Breast Cancer Detector to Begin Clinical Trials
The brick-size hunk of metal in F. Lon Slane's hands might not look too impressive, but it could one day save the health-care industry millions of dollars and countless lives.
Slane is president of Dilon Technologies, a company that has been working on a better breast-cancer detector for the past three years.
The company will soon be a step closer to making and marketing its high-tech "gamma camera" scintimammography machine: The device will begin clinical trials at Johns Hopkins University in Baltimore in about two weeks.
Dilon hopes to begin selling the machine within a year but needs to conduct tests on patients and get FDA approval first.
The machine could save the health-care industry billions of dollars in unnecessary breast cancer biopsies performed in the United States, only a fifth are cancerous, according to Dilon's research.
About 178,000 women and 1,600 men will be diagnosed with breast cancer this year, according to the American Cancer Society.
Slane said the biopsy procedure, which involves removing part of a suspect tumor to determine whether it is cancerous, leaves scars and is invasive and stressful for patients.
Scintimammography, a form of nuclear medicine, is much simpler: The patient takes an injection that contains a radioactive "tracer." Dilon's machine is a gamma camera that measures radioactivity emitted from the tracer within the patient's breast.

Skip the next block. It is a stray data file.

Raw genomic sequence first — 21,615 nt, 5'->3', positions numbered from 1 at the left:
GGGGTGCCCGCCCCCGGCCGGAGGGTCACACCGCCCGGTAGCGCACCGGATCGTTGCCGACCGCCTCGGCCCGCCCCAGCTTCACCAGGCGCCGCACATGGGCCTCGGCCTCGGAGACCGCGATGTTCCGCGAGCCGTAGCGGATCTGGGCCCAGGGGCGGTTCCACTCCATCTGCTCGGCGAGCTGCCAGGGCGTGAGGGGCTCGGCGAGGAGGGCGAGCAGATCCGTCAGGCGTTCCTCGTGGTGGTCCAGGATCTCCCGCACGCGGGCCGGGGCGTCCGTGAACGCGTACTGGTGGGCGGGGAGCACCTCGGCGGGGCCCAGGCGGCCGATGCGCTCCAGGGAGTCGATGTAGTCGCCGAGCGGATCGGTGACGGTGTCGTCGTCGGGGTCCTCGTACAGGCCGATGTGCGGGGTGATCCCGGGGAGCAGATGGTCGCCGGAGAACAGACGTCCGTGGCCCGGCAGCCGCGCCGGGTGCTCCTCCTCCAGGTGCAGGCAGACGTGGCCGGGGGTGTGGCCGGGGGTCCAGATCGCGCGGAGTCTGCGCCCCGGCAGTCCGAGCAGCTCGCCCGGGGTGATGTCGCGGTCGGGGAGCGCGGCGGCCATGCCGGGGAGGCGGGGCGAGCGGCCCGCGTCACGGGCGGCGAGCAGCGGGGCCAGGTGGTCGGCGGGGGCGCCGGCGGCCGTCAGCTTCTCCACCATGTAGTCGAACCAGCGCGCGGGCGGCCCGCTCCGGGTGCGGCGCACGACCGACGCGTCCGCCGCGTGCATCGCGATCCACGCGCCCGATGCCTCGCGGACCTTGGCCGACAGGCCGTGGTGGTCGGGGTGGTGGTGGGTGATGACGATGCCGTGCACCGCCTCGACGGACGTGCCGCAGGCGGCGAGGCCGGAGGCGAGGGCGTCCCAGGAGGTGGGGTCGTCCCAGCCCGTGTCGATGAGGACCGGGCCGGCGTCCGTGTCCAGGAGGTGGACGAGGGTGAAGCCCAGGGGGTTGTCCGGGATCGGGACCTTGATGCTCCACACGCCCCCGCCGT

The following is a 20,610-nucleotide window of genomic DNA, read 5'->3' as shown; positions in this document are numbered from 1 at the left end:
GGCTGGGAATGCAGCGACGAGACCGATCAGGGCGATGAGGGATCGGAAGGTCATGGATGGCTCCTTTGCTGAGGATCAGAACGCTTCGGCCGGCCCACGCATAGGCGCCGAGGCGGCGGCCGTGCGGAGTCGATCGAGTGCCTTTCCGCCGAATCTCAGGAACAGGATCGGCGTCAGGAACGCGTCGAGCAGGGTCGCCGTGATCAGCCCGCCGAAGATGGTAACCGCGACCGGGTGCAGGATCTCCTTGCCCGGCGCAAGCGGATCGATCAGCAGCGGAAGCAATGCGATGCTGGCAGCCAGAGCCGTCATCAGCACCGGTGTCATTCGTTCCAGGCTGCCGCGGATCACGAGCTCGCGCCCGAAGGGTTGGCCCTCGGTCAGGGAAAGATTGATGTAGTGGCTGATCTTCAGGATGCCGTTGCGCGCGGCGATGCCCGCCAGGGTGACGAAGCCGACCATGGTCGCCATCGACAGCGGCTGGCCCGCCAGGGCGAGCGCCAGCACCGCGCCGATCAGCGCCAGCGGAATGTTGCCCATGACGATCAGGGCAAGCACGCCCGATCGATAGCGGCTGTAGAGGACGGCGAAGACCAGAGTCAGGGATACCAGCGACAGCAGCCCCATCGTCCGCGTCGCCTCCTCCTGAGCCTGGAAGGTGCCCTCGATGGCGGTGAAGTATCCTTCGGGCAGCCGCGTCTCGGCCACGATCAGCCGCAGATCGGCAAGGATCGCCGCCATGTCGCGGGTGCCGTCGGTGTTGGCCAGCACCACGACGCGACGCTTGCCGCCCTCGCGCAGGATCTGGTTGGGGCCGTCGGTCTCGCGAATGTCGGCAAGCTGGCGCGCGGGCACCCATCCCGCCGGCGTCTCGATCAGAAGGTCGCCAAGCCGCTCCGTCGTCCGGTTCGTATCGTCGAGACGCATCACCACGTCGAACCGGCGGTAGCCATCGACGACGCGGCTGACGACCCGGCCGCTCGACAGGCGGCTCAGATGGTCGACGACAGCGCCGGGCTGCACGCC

Cancerous areas release the radiation at a different rate than healthy tissue, and show up as dark spots on the gamma camera's display monitor.
The technique isn't new, but Dilon's machine uses a smaller sensor -- the "brick" part -- that is better able to detect small tumors and tumors deep within breast tissue.
"Although scintimammography is not designed to eliminate the need for biopsies, it can significantly reduce the number of biopsies performed each year," Slane said.
Dilon licensed the technology for its high-resolution, digital gamma camera from the Southeastern Universities Research Association and the Department of Energy's Thomas Jefferson National Accelerator Facility in Newport News.
The technology was originally developed by Jefferson Lab for nuclear physics research.
Jefferson Lab scientists are now helping Dilon commercialize the technology under an agreement in which the lab gets royalties from any profits the machine makes.
Stan Majewski, part of the federal facility's Detector Group and an architect of Dilon's gamma camera, said the project is now the research group's top priority.